Farming

Andy / Flickr

Banner Bank is taking over Spokane-based American West Bank in a $702 million deal that will expand the Walla Walla bank to 190 branches in five states, including Idaho.

Both banks cater to midsize businesses, farms and manufacturing companies. Banner president and CEO Mark Grescovich told The Spokesman-Review Wednesday that will continue.

He expects the deal to close next spring after a review by state and federal regulators and a shareholders' vote.

UGA College of Ag / Flickr

Idaho dairy producers are touting a new study that again shows the substantial role the dairy industry plays in the state’s economy. 

The rising popularity of hummus across the nation has been good for farmers like Aaron Flansburg.

Flansburg, who farms 1,900 acres amid the rolling hills of southeastern Washington, has been increasing the amount of the chickpeas used to make hummus by about one-third each year to take advantage of good prices and demand.

"I hope that consumption keeps increasing," he said.

Adam Cotterell / Boise State Public Radio

The value of Idaho’s agriculture products grew from $5.7 billion to $7.8 billion between 2007 and 2012. That’s according to the U.S. Department of Agriculture (USDA.) It released preliminary results from its Census of Agriculture Thursday.  The USDA provides the update every five years and the latest covers 2012.  

Adam Cotterell / Boise State Public Radio

Much of Idaho has been in a severe drought and  scientists have now calculated how much rain and snow some Idaho water users will need in order to get by next summer.

The Natural Resources Conservation Service (NRCS) has looked at surface water needs for the Snake River Basin.

Water supply specialist Ron Abramovich says if the state’s agricultural heartland from Idaho Falls to Twin Falls gets average precipitation, "They should be able to just squeak by with an adequate irrigation supply next year.”

Adam Cotterell / Boise State Public Radio

Rows of potatoes stretch off toward the horizon where the South Boise Correctional Complex looms. Inmate Joe Molyneux sticks his hands into the dirt and comes up with two potatoes.

This is the fourth year that inmates have grown potatoes, corn and beans on state land near the prison. It’s Molyneux’s first year doing this and he wanted this assignment. 

“To watch these plants grow, and to watch the magic of it, you plant one little tiny seed potato and you get a big pile of them at the end of the year,” he says. “The whole point of it is to watch God’s handiwork.”

Anna King / Northwest news Network

Drought that’s sizzling the rest of the nation has largely left the Northwest states alone. Furthermore, the Midwest’s farmers’ misfortune is actually benefiting farmers here.

That’s because grain prices are going up due to the Heartland’s decimated yields. Meanwhile, many Northwest farmers crops are above average.

Todd Ray is the owner of 10 New Holland tractor dealerships in Washington and Oregon. He says Northwest farmers may be doing better than the rest of the country, but they still have to think about high input costs –- like gas, tires and fertilizer.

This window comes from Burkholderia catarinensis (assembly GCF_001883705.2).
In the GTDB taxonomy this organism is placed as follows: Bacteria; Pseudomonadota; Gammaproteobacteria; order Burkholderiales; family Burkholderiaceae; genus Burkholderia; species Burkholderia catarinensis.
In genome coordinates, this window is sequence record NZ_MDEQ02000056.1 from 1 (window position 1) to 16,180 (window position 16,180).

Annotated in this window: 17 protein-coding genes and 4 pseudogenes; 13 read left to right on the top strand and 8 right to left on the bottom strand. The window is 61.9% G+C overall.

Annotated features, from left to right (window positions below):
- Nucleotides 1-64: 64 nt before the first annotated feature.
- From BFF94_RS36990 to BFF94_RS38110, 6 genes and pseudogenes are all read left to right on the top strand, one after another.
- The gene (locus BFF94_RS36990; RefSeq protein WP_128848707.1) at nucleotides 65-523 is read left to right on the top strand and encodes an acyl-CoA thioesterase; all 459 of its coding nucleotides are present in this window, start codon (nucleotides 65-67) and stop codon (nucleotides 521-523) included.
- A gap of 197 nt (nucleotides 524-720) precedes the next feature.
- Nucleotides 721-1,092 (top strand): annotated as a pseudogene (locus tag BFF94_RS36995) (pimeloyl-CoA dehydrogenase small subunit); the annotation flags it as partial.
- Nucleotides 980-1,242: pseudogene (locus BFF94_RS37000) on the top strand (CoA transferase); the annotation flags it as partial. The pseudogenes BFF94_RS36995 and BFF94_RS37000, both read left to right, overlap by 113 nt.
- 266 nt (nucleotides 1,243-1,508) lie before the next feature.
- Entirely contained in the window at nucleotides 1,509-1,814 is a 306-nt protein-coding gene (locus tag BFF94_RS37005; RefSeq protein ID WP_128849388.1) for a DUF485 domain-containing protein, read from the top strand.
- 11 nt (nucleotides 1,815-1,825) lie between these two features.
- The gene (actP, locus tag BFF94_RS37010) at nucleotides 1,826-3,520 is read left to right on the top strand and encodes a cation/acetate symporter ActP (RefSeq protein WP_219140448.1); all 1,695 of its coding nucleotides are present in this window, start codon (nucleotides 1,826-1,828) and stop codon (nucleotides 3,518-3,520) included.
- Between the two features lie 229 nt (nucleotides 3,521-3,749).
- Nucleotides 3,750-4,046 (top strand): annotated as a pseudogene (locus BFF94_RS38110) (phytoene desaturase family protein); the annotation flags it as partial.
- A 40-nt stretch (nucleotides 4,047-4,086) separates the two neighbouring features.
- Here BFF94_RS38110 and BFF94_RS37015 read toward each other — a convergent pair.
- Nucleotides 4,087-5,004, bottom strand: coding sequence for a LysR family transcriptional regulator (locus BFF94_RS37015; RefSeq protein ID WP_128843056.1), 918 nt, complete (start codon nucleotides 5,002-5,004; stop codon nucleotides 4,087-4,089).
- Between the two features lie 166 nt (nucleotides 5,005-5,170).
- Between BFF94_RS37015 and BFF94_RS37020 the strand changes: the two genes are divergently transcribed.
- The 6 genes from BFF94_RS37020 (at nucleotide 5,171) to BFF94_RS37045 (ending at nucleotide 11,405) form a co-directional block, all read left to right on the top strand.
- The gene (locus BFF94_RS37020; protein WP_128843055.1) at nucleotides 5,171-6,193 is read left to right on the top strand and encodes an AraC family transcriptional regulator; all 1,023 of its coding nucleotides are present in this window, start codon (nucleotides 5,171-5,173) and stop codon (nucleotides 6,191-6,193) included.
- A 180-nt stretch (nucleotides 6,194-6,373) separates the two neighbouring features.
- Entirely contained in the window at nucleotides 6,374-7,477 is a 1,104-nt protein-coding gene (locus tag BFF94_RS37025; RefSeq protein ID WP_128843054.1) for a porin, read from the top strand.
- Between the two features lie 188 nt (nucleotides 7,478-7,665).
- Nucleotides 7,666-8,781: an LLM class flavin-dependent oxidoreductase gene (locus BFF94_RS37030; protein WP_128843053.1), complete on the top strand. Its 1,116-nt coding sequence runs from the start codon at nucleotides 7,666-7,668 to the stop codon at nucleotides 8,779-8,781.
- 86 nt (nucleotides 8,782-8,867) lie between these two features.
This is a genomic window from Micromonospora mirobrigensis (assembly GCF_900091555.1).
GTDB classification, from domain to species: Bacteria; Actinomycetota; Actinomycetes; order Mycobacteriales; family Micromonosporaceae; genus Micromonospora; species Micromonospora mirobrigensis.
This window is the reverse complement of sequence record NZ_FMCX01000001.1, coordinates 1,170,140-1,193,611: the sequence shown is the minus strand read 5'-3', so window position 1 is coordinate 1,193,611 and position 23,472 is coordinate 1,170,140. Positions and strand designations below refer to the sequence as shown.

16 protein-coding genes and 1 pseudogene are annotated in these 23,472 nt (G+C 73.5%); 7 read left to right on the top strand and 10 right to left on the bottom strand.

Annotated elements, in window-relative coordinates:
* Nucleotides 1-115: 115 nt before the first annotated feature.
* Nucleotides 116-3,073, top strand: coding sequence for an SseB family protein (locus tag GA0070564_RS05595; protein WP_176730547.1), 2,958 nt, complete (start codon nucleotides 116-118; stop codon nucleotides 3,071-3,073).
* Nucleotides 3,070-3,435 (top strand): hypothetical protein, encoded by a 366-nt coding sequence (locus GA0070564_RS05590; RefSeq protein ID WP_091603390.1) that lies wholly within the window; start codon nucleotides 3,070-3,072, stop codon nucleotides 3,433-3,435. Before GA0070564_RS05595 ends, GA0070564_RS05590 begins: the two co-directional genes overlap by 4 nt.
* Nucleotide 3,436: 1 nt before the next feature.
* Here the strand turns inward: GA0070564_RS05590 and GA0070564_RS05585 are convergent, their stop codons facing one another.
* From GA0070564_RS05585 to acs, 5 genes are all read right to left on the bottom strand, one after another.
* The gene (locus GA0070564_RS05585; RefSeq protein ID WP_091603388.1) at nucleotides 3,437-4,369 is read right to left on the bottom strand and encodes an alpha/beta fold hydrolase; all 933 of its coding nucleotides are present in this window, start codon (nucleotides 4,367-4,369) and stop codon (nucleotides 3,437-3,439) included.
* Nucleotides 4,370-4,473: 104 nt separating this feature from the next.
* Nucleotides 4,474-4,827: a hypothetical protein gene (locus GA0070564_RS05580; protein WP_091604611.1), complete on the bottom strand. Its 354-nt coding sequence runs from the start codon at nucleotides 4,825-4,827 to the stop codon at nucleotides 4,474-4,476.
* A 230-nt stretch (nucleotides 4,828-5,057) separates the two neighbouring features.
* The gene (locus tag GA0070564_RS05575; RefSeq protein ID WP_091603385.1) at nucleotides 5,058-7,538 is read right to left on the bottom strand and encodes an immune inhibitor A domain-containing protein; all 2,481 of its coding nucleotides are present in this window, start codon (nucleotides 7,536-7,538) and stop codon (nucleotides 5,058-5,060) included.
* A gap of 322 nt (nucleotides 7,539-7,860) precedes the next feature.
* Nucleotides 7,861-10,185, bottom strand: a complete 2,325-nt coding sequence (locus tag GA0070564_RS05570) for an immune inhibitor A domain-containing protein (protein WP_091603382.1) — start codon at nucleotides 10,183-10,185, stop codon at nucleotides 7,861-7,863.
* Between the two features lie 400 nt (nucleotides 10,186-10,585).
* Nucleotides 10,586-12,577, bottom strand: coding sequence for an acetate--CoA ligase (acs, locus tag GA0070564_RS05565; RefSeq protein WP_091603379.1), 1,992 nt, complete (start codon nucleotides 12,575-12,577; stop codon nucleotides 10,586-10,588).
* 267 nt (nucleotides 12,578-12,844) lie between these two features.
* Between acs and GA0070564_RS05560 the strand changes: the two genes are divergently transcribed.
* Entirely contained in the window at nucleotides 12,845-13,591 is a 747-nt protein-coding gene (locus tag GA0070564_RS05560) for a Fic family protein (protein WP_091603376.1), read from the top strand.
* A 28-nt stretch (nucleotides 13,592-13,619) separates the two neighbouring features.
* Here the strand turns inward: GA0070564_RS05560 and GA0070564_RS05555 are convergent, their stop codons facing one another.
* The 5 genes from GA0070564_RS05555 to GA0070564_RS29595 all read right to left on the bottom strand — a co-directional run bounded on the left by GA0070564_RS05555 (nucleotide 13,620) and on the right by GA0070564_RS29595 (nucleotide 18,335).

Molly Messick / StateImpact Idaho

The drought that’s gripped much of the country is hurting farmers from Texas to North Dakota. And here in Idaho, the effects of drought could be mixed for farmers and consumers.

Take your average grocery bill. Expect it to go up because of the drought says Paul Paterson.  The agriculture economist with the University of Idaho says the decimation of Midwestern crops like corn and wheat will increase the cost of most processed foods.

U.S.  Senator Mike Crapo (R-ID) said today he’s frustrated with the gridlock in Washington.  Decisions on the nation’s budget, debt, taxes, and other major issues have been put off repeatedly. 

Crapo believes these issues won’t be resolved until after the November elections.   He says, "Unfortunately, I don’t think any of the major things that we need to do will happen with the possible exception of a farm bill, on which we are developing some bipartisan support, and, hopefully, a transportation bill."

Jessica Robinson / Northwest News Network

Northwest farm groups are cheering a federal decision this week to dump proposed child labor rules. The Department of Labor decided to withdraw the plan after it received thousands of comments opposing the change. But child safety advocates say the fierce opposition was based on faulty information.

Politicians from farm and ranch country called the regulations an attack on family farms, going as far to say the rules could outlaw chores and 4-H for farm kids.  However, the regulations specifically exempted children working on farms owned or operated by their parents.

lengmomo/ Flickr

The Northwest spring is getting off to a wet start. But Eastern Washington farmers appear to be right on schedule. 

Asparagus is the herald of spring. That’s because the crop depends heavily on soil temperature to sprout.

Farmer Alan Schreiber says if he and his neighbors harvest asparagus before April 5th it’s an early year. If they harvest after April 15 it’s late.

So far, it looks like the green and purple spears will pop up right on time. Schreiber says growers have been out in the field working for more than a month.

Water Will Flow To Southern Oregon Farms April 1st

Mar 30, 2012
Earthfix

Idaho farmers this time of year are thinking a lot about water and wondering if there will be enough for their crops and livestock. A wet spring has boosted snow packs and hopes throughout the region. But in Southern Oregon’s Klamath Basin, farmers are a bit worried.  That's because local officials have declared a drought in Klamath County.   

Rob Unruh’s farmhouse is just about a mile from the border with California. This winter, he planted wheat in the field in front of his house, to hold the soil in place. Skinny green stalks, almost invisible, poke up out of the ground.